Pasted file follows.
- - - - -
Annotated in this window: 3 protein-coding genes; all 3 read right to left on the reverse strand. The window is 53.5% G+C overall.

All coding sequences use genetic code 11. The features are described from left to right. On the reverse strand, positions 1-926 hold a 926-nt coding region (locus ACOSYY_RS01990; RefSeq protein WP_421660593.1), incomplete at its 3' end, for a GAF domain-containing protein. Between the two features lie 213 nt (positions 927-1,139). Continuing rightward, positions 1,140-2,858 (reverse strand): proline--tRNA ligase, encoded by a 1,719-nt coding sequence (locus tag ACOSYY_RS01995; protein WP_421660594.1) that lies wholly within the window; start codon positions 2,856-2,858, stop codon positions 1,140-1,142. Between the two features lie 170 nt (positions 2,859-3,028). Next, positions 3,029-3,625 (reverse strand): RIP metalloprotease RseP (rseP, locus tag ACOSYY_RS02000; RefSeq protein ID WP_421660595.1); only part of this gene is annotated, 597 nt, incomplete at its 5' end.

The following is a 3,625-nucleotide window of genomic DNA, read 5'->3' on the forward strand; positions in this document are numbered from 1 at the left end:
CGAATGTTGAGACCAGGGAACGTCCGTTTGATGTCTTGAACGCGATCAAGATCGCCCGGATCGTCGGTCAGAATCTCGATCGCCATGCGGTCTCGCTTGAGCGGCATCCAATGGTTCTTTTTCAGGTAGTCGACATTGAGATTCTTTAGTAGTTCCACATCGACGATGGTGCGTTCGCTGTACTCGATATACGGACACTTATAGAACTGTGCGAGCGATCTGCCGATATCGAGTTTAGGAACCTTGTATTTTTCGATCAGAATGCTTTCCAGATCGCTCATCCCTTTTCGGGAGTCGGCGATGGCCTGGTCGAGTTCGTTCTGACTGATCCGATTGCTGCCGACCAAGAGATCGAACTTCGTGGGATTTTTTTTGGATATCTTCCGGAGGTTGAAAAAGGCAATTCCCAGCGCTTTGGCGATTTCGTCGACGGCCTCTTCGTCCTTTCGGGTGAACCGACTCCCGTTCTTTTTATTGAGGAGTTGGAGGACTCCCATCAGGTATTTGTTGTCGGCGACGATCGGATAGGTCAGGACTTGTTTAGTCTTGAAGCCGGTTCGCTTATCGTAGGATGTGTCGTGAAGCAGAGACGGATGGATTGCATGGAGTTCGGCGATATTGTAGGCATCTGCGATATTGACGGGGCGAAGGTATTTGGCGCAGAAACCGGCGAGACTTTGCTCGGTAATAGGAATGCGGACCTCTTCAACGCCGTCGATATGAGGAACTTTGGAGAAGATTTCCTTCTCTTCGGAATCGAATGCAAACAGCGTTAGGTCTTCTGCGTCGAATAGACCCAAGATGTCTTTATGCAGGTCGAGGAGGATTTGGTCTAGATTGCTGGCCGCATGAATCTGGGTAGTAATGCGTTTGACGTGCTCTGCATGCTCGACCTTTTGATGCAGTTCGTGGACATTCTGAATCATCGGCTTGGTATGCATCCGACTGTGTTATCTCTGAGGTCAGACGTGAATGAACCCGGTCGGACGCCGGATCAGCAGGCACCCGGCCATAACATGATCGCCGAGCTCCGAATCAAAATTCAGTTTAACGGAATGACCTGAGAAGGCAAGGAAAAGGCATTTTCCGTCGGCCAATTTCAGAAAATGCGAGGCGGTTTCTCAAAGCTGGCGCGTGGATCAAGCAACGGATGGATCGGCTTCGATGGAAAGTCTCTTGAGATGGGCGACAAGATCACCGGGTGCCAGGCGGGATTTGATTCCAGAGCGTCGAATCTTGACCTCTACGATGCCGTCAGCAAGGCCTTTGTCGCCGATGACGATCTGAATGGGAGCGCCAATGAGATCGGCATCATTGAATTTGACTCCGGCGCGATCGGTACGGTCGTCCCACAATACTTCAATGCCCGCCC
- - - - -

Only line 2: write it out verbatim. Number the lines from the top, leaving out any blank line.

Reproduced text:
All coding sequences use genetic code 11. The features are described from left to right. On the reverse strand, positions 1-926 hold a 926-nt coding region (locus ACOSYY_RS01990; RefSeq protein WP_421660593.1), incomplete at its 3' end, for a GAF domain-containing protein. Between the two features lie 213 nt (positions 927-1,139). Continuing rightward, positions 1,140-2,858 (reverse strand): proline--tRNA ligase, encoded by a 1,719-nt coding sequence (locus tag ACOSYY_RS01995; protein WP_421660594.1) that lies wholly within the window; start codon positions 2,856-2,858, stop codon positions 1,140-1,142. Between the two features lie 170 nt (positions 2,859-3,028). Next, positions 3,029-3,625 (reverse strand): RIP metalloprotease RseP (rseP, locus tag ACOSYY_RS02000; RefSeq protein ID WP_421660595.1); only part of this gene is annotated, 597 nt, incomplete at its 5' end.